IF you’re not a Spanish national but want to live in the country for more than 90 days a year, the law requires you to become resident, something that, depending on where you’re from, can have more cons than pros.
According to the National Statistics Institute, Spain’s population was nearly 46.5 million in July 2014, over 4.9 million of whom were foreigners with a NIE. Romanians represent 19% of the total, followed by Moroccans (15.79%), while the British – ranked third, with just under 270,000 registered residents – account for just 5.5%, a far cry from the one million the UK government estimated lived in Spain in 2010.
In Andalucia, the percentage of foreigners is lower than the national average. By the Junta de Andalucía’s calculations, fewer than 730,000 of the 8,440,000 people registered on municipal censuses in the community at the end of 2013 were from outside Spain.
That could come as a surprise if you live in Nerja, where almost a third of its 23,500 residents are from abroad, although it’s still a long way from being Spain’s least Spanish town. In the 2011 census, more than 71% of the 22,000 people in Rojales in Alicante identified themselves as guiris.
It may be less of a shock to learn Spain’s residency rules are a little complicated. To find out why, we talked to lawyer, Blanca Loring. Blanca runs Loring International, a legal firm with offices in Marbella and Malaga that specialises in immigration, serving everyone from Russian and Chinese HNWIs to Filipino gardeners.
First of all, Blanca says, just as with ser and estar, there’s two ways to be a resident. There’s the padrón, the municipal census on which everyone who lives in Spain, national and foreigner alike, is required to register in the municipality where they habitually reside. And then there’s the central government, with whom foreigners are required to register if they spend more than 90 days a year in the country.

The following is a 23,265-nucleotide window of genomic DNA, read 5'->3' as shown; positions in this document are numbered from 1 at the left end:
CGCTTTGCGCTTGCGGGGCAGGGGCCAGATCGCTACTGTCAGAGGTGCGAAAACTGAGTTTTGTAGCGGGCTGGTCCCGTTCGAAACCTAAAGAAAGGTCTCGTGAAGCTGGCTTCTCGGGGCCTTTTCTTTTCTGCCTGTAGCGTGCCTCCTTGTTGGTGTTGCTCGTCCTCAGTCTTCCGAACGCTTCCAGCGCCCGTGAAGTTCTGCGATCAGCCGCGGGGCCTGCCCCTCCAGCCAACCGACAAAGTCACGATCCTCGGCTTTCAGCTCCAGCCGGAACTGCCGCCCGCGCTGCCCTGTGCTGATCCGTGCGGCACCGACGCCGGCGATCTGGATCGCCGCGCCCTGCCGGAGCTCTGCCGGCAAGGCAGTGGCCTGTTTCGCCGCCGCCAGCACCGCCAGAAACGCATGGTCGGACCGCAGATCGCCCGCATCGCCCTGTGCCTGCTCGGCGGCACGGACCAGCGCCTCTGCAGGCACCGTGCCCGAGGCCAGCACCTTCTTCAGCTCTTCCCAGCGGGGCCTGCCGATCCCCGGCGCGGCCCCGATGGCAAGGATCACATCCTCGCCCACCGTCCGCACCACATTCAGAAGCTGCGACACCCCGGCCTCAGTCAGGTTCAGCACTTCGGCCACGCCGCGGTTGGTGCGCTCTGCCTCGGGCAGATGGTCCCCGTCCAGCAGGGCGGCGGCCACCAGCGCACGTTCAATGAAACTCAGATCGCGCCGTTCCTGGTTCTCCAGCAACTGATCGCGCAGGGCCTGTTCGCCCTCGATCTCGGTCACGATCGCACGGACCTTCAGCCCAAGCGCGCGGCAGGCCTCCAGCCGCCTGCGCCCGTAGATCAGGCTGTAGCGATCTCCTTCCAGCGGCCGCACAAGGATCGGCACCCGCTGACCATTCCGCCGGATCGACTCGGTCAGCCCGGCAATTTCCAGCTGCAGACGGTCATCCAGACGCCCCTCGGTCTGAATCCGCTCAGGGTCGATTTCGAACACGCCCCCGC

For now, Blanca notes, the Ministry of the Treasury and Public Administration (i.e. Hacienda), the Ministry of the Interior (i.e. the police), and the Ministry of Labour and Social Security (i.e. INEM) don’t talk much, let alone have access to municipal census data, but there is a chance that, one day, they could get their act together and start sharing information about those who appear on their lists.
Under Spanish law, if you spend over 183 days in Spain in a calendar year, most of your assets are in the country, or your partner and children under 18 live here for 183 days or more, you are presumed to be resident, unless you can prove the contrary, and have to declare, and pay tax on, worldwide income and assets.
Secondly, Blanca points out, some foreigners are more equal than others. EU and EEA (European Economic Area) citizens, and their families, have greater rights to reside in Spain than people from the rest of the world. But, wherever you’re from, if you put your name on the municipal census when you arrive and live in Spain, even illegally, for at least three years, before getting a job offer for a minimum of 12 months, you can become a resident through social ties, which is how many illegal immigrants who do domestic work become legal.
Since July 2012, however, revised residency requirements mean that even EU and EEA citizens who wish to stay in Spain for more than three months can be asked to prove they have health insurance (public or private) and sufficient financial means to support themselves.
In summary, Blanca admits, if you’re from Europe and have money, unless you pay high rates of tax at home, it’s probably not in your interest to be officially resident in Spain. You may save a little if you own or sell property here, but the costs likely outweigh the benefits.
If you’re from elsewhere, however, there’s more to be gained, whether you’re wealthy or not. For the idle rich, you might pay more tax, but at least your money’s secure and you can travel freely throughout the Schengen Area. For the rest of us, who still have to work for a living, access to Spain’s free public healthcare and education makes being a resident worthwhile, “as long as you have a job,” Blanca concludes.